Just before President Obama and his family jetted off for a round of golf at Martha's Vineyard on August 9, he told the assembled reporters at a hastily prepared press conference that he would not commit to a timetable for resolving the ongoing conflict in Iraq. He admitted that this could “take some time”, even after Navy carrier-based jets made four more devastating air strikes on the Sunni Muslim militants in the Sinjar region of Iraq.
This was the third round of strikes by American forces on the forces of the Islamic State. U.S. Central Command reported that the strikes had destroyed IS artillery, and armored vehicle and a truck that had been used to fire on civilians. The US has also dropped aid in the form of food and water to Yazidi refugees who had taken to the mountains in fear for their lives. Pursued by the Islamist persecutors, the Yazidis who had fled from their homes were slowly dying of thirst. IS has threatened to kill all 300 Yazidi families that are currently surrounded, even while besieging the 50,000 members of the Yazidi religious minority at the mountain at Sinjar.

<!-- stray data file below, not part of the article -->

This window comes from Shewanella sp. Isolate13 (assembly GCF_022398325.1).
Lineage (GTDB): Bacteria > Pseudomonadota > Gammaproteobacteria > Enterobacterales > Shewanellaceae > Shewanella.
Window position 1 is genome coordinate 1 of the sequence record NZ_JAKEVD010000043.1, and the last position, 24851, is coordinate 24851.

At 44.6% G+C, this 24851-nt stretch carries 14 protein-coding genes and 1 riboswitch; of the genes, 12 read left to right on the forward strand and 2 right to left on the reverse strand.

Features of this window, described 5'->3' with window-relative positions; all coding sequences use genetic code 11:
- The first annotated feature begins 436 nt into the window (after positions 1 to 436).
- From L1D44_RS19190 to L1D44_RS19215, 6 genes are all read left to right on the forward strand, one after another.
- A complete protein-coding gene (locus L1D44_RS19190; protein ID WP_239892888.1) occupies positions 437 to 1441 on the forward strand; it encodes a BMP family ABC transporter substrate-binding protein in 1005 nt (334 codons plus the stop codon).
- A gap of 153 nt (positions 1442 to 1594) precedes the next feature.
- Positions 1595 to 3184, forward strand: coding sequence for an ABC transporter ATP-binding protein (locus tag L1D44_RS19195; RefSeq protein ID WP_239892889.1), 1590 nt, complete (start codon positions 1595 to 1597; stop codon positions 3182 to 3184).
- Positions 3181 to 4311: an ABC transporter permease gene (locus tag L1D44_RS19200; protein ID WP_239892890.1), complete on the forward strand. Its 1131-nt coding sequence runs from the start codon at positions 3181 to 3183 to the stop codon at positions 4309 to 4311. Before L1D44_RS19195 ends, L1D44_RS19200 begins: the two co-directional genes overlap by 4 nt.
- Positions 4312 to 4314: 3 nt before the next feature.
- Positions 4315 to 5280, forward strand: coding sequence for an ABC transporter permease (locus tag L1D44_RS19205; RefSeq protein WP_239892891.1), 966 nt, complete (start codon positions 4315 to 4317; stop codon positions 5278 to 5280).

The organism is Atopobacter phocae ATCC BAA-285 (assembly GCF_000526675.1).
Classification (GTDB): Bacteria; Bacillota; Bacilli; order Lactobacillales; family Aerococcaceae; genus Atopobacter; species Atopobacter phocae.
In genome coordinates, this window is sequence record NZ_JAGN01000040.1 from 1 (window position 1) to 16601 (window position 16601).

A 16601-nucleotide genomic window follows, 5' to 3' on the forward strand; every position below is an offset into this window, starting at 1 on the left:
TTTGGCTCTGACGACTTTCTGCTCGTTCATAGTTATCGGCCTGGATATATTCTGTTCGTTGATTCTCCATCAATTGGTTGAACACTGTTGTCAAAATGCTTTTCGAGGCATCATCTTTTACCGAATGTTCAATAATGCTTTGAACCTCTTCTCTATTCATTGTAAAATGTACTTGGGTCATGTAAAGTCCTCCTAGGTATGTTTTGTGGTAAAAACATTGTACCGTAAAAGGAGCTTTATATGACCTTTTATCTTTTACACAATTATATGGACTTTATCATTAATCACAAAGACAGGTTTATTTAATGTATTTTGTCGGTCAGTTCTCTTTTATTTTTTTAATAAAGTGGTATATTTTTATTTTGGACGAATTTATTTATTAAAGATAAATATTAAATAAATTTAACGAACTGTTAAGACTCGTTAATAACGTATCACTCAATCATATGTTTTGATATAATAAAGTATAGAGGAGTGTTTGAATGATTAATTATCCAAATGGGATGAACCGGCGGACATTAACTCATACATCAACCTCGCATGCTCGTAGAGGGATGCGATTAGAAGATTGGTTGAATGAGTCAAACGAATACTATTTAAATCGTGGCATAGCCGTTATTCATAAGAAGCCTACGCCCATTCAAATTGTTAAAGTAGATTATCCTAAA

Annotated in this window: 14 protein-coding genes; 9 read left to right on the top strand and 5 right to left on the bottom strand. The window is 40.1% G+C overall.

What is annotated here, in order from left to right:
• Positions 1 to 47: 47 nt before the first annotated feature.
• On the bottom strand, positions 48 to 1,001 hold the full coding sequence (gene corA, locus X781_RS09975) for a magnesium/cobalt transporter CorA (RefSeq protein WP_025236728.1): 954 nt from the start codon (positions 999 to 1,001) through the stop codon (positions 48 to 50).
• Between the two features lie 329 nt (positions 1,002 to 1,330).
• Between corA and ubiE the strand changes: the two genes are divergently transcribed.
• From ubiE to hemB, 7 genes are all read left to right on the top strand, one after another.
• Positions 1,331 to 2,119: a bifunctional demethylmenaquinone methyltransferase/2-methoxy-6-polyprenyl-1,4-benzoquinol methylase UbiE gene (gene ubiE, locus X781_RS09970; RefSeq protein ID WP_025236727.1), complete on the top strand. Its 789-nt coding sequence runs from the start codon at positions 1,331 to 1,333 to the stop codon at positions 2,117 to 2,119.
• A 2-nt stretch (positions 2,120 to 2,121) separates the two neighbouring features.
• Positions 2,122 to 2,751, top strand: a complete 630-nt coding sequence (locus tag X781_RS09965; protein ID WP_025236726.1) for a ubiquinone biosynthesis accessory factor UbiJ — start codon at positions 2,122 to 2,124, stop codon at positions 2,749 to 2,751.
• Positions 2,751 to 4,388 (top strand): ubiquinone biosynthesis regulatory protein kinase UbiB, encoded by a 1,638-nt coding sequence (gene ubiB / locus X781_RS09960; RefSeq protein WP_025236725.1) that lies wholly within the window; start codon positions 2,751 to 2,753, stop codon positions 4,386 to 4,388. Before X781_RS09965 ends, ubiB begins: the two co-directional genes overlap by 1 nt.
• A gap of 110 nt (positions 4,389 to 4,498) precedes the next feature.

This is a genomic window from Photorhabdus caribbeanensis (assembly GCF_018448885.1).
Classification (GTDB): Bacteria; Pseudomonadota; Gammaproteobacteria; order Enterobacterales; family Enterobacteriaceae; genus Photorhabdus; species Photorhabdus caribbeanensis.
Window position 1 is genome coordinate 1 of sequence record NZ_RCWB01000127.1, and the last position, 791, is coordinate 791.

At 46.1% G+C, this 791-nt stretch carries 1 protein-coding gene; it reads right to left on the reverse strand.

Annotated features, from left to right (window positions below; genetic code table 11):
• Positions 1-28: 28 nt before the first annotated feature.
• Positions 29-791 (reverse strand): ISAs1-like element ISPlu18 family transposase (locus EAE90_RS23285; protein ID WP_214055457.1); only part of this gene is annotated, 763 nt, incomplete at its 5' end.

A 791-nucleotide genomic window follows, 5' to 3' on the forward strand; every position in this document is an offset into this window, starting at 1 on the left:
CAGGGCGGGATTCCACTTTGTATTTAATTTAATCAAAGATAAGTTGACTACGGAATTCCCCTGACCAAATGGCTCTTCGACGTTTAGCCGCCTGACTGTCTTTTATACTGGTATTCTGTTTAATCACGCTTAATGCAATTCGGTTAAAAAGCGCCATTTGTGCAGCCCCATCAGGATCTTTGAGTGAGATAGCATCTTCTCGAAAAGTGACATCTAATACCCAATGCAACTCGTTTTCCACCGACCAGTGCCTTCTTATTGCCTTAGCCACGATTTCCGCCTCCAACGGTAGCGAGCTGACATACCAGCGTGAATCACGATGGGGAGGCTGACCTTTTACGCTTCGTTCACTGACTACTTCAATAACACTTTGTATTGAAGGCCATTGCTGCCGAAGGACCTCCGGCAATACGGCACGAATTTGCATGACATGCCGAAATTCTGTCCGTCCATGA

Obama said, “I’m not going to give a particular timetable, because as I’ve said from the start, wherever and whenever U.S. personnel and facilities are threatened, it’s my obligation, my responsibility as Commander-in-Chief, to make sure that they are protected.” Among his “immediate concerns,” said the chief executive, Obama said he wants to make “'sure ISIL is not engaging in the actions that could cripple a country permanently.” Moreover, he said, “I don't think we are going to solve this problem in weeks,” and admitted that a rebuild for Iraq “is going to be a long-term project.”